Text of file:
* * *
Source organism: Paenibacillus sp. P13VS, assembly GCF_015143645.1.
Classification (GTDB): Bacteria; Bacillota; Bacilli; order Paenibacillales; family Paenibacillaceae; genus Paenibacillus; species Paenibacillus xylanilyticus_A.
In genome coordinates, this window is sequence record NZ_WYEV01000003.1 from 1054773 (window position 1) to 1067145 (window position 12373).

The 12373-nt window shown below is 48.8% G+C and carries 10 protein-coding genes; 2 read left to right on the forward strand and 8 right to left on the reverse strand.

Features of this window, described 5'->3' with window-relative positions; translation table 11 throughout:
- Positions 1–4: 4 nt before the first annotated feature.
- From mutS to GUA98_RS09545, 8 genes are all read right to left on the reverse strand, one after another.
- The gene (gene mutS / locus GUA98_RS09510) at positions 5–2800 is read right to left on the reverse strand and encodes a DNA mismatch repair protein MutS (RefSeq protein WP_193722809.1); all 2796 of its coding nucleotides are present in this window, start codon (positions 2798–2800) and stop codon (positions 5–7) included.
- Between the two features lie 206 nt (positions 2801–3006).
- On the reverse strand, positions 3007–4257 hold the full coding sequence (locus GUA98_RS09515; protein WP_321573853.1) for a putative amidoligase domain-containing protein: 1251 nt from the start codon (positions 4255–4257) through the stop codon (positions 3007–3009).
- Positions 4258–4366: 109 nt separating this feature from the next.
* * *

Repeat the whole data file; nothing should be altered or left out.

Source organism: Paenibacillus sp. P13VS, assembly GCF_015143645.1.
Classification (GTDB): Bacteria; Bacillota; Bacilli; order Paenibacillales; family Paenibacillaceae; genus Paenibacillus; species Paenibacillus xylanilyticus_A.
In genome coordinates, this window is sequence record NZ_WYEV01000003.1 from 1054773 (window position 1) to 1067145 (window position 12373).

The 12373-nt window shown below is 48.8% G+C and carries 10 protein-coding genes; 2 read left to right on the forward strand and 8 right to left on the reverse strand.

Features of this window, described 5'->3' with window-relative positions; translation table 11 throughout:
- Positions 1–4: 4 nt before the first annotated feature.
- From mutS to GUA98_RS09545, 8 genes are all read right to left on the reverse strand, one after another.
- The gene (gene mutS / locus GUA98_RS09510) at positions 5–2800 is read right to left on the reverse strand and encodes a DNA mismatch repair protein MutS (RefSeq protein WP_193722809.1); all 2796 of its coding nucleotides are present in this window, start codon (positions 2798–2800) and stop codon (positions 5–7) included.
- Between the two features lie 206 nt (positions 2801–3006).
- On the reverse strand, positions 3007–4257 hold the full coding sequence (locus GUA98_RS09515; protein WP_321573853.1) for a putative amidoligase domain-containing protein: 1251 nt from the start codon (positions 4255–4257) through the stop codon (positions 3007–3009).
- Positions 4258–4366: 109 nt separating this feature from the next.